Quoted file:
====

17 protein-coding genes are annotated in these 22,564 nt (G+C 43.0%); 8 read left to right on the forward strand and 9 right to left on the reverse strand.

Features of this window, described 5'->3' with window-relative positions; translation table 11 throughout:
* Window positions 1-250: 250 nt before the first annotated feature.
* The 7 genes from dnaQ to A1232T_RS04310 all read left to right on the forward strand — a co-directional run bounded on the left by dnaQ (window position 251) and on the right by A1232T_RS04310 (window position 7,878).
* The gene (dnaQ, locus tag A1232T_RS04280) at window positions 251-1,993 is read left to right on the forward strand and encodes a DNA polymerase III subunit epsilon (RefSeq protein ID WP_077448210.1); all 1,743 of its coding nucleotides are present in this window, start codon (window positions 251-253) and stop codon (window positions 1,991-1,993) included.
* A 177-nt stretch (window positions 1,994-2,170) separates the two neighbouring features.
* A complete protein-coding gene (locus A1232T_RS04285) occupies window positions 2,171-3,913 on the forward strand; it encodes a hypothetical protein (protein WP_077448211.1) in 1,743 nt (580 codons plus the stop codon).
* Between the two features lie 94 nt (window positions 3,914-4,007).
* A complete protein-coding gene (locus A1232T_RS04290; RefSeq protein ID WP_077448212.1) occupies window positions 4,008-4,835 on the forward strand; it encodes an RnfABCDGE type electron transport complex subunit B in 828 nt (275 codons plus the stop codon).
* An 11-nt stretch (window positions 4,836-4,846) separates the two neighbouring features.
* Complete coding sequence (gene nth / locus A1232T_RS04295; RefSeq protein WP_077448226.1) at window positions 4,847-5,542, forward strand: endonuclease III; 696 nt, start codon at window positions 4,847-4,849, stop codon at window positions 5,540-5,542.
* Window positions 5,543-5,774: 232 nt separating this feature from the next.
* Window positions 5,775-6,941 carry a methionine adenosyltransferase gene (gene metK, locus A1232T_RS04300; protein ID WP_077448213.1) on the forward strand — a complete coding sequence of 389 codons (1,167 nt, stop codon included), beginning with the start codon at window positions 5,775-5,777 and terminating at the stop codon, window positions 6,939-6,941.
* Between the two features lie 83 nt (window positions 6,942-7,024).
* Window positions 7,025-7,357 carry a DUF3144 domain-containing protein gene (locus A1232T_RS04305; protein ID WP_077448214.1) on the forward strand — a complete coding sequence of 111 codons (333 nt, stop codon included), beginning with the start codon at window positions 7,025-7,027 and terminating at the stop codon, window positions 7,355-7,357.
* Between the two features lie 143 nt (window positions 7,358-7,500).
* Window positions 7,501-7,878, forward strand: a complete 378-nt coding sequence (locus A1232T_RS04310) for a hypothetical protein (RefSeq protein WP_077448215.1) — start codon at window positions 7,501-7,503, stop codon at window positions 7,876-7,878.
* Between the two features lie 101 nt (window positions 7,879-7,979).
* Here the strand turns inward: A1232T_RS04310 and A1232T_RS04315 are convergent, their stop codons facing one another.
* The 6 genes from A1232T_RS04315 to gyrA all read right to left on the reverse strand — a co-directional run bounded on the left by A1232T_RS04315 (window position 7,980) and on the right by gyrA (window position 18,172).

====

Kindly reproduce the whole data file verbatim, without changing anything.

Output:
17 protein-coding genes are annotated in these 22,564 nt (G+C 43.0%); 8 read left to right on the forward strand and 9 right to left on the reverse strand.

Features of this window, described 5'->3' with window-relative positions; translation table 11 throughout:
* Window positions 1-250: 250 nt before the first annotated feature.
* The 7 genes from dnaQ to A1232T_RS04310 all read left to right on the forward strand — a co-directional run bounded on the left by dnaQ (window position 251) and on the right by A1232T_RS04310 (window position 7,878).
* The gene (dnaQ, locus tag A1232T_RS04280) at window positions 251-1,993 is read left to right on the forward strand and encodes a DNA polymerase III subunit epsilon (RefSeq protein ID WP_077448210.1); all 1,743 of its coding nucleotides are present in this window, start codon (window positions 251-253) and stop codon (window positions 1,991-1,993) included.
* A 177-nt stretch (window positions 1,994-2,170) separates the two neighbouring features.
* A complete protein-coding gene (locus A1232T_RS04285) occupies window positions 2,171-3,913 on the forward strand; it encodes a hypothetical protein (protein WP_077448211.1) in 1,743 nt (580 codons plus the stop codon).
* Between the two features lie 94 nt (window positions 3,914-4,007).
* A complete protein-coding gene (locus A1232T_RS04290; RefSeq protein ID WP_077448212.1) occupies window positions 4,008-4,835 on the forward strand; it encodes an RnfABCDGE type electron transport complex subunit B in 828 nt (275 codons plus the stop codon).
* An 11-nt stretch (window positions 4,836-4,846) separates the two neighbouring features.
* Complete coding sequence (gene nth / locus A1232T_RS04295; RefSeq protein WP_077448226.1) at window positions 4,847-5,542, forward strand: endonuclease III; 696 nt, start codon at window positions 4,847-4,849, stop codon at window positions 5,540-5,542.
* Window positions 5,543-5,774: 232 nt separating this feature from the next.
* Window positions 5,775-6,941 carry a methionine adenosyltransferase gene (gene metK, locus A1232T_RS04300; protein ID WP_077448213.1) on the forward strand — a complete coding sequence of 389 codons (1,167 nt, stop codon included), beginning with the start codon at window positions 5,775-5,777 and terminating at the stop codon, window positions 6,939-6,941.
* Between the two features lie 83 nt (window positions 6,942-7,024).
* Window positions 7,025-7,357 carry a DUF3144 domain-containing protein gene (locus A1232T_RS04305; protein ID WP_077448214.1) on the forward strand — a complete coding sequence of 111 codons (333 nt, stop codon included), beginning with the start codon at window positions 7,025-7,027 and terminating at the stop codon, window positions 7,355-7,357.
* Between the two features lie 143 nt (window positions 7,358-7,500).
* Window positions 7,501-7,878, forward strand: a complete 378-nt coding sequence (locus A1232T_RS04310) for a hypothetical protein (RefSeq protein WP_077448215.1) — start codon at window positions 7,501-7,503, stop codon at window positions 7,876-7,878.
* Between the two features lie 101 nt (window positions 7,879-7,979).
* Here the strand turns inward: A1232T_RS04310 and A1232T_RS04315 are convergent, their stop codons facing one another.
* The 6 genes from A1232T_RS04315 to gyrA all read right to left on the reverse strand — a co-directional run bounded on the left by A1232T_RS04315 (window position 7,980) and on the right by gyrA (window position 18,172).